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Encyclopedia > Olfactory bulb
Brain: Olfactory bulb
Vesalius' Fabrica, 1543. Olfactory Bulbs and Olfactory tracts outlined in red
Coronal image of mouse main olfactory bulb cell nuclei. Blue - Glomerular layer; Red - External Plexiform and Mitral cell layer; Green - Internal Plexiform and Granule cell layer. Top of image is dorsal aspect, right of image is lateral aspect. Scale, ventral to dorsal, is approximately 2mm.
Latin bulbus olfactorius
Gray's subject #189 826
NeuroNames hier-261
MeSH Olfactory+Bulb
Dorlands/Elsevier b_26/12200284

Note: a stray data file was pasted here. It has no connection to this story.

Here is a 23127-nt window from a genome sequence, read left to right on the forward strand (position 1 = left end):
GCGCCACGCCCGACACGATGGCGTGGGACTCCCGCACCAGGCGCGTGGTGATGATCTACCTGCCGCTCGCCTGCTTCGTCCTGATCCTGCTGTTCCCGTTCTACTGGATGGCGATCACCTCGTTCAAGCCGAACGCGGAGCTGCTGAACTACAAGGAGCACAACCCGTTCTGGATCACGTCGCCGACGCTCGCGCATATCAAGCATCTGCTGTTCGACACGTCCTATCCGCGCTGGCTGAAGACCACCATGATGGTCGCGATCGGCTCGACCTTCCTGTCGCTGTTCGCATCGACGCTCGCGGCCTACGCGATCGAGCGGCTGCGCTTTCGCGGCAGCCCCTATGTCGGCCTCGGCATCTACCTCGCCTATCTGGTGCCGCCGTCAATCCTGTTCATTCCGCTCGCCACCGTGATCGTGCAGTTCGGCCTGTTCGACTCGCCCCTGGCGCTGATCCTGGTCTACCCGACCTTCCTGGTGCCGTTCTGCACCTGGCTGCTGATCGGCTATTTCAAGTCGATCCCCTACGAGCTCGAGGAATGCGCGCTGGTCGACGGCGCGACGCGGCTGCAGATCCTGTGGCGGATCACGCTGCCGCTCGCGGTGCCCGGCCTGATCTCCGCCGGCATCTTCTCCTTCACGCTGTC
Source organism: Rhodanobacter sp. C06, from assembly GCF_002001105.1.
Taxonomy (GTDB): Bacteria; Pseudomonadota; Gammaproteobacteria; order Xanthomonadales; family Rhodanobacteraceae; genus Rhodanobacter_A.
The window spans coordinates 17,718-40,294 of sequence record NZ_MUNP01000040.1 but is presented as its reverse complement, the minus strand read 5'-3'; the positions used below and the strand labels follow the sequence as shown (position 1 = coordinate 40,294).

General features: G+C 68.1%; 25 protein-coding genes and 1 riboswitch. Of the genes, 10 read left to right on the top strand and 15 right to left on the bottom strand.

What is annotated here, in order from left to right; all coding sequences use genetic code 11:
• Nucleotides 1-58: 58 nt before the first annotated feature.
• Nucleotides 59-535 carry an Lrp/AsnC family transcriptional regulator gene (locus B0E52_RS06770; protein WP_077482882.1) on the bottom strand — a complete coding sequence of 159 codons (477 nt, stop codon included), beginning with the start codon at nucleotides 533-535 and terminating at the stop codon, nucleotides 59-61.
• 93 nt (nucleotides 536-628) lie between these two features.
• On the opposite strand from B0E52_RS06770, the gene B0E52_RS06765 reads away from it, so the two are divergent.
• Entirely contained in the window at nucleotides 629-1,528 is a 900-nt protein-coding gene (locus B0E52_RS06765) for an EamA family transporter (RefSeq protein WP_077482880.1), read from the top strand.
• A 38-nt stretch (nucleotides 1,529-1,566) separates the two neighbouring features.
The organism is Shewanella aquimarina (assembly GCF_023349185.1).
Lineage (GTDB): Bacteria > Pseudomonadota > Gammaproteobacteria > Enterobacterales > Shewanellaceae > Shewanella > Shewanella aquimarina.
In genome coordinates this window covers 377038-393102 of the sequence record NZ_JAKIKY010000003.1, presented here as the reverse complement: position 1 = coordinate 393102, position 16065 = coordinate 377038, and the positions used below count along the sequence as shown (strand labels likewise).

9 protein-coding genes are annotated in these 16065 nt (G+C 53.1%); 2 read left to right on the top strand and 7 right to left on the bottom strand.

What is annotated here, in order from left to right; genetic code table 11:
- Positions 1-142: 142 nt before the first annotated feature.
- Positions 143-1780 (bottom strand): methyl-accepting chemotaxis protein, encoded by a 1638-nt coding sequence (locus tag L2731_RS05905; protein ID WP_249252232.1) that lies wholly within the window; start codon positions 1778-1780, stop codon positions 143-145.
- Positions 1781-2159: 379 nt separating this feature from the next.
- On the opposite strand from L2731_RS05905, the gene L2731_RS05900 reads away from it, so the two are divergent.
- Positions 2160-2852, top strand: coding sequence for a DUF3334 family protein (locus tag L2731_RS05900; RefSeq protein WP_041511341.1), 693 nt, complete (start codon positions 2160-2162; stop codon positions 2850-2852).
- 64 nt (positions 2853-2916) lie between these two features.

The olfactory bulb is a structure of the vertebrate forebrain involved in olfaction, the perception of odors. Image File history File links 1543,Vesalius'OlfactoryBulbs. ... Andreas Vesalius (portrait from the Fabrica). ... The olfactory tract is a narrow white band, triangular on coronal section, the apex being directed upward. ... Image File history File links Download high-resolution version (677x1025, 173 KB) File links The following pages on the English Wikipedia link to this file (pages on other projects are not listed): Olfactory bulb ... Feral mouse A mouse (plural mice) is a mammal that belongs to one of numerous species of small rodents. ... Mitral cells are neurons that make up a part of the olfactory system. ... In neuroscience, granule cells are tiny cells found within the granular layer of the cerebellum. ... In anatomy, the dorsum is the upper or back side of an animal, as opposed to the ventrum. ... The term lateral can refer to: an anatomical definition of direction. ... Latin is an ancient Indo-European language originally spoken in Latium, the region immediately surrounding Rome. ... NeuroNames is a system of nomenclature for the brain and related structures. ... Medical Subject Headings (MeSH) is a huge controlled vocabulary (or metadata system) for the purpose of indexing journal articles and books in the life sciences. ... Elseviers logo. ... Classes and Clades See below Male and female Superb Fairy-wren Vertebrates are members of the subphylum Vertebrata (within the phylum Chordata), specifically, those chordates with backbones or spinal columns. ... In the anatomy of vertebrates, the prosencephalon is a part of encephalon, or brain. ... Olfaction (the sense of smell) is the detection of chemicals dissolved in air. ... Odor receptors on the antennae of a Luna moth An odor is the object of perception of the sense of olfaction. ...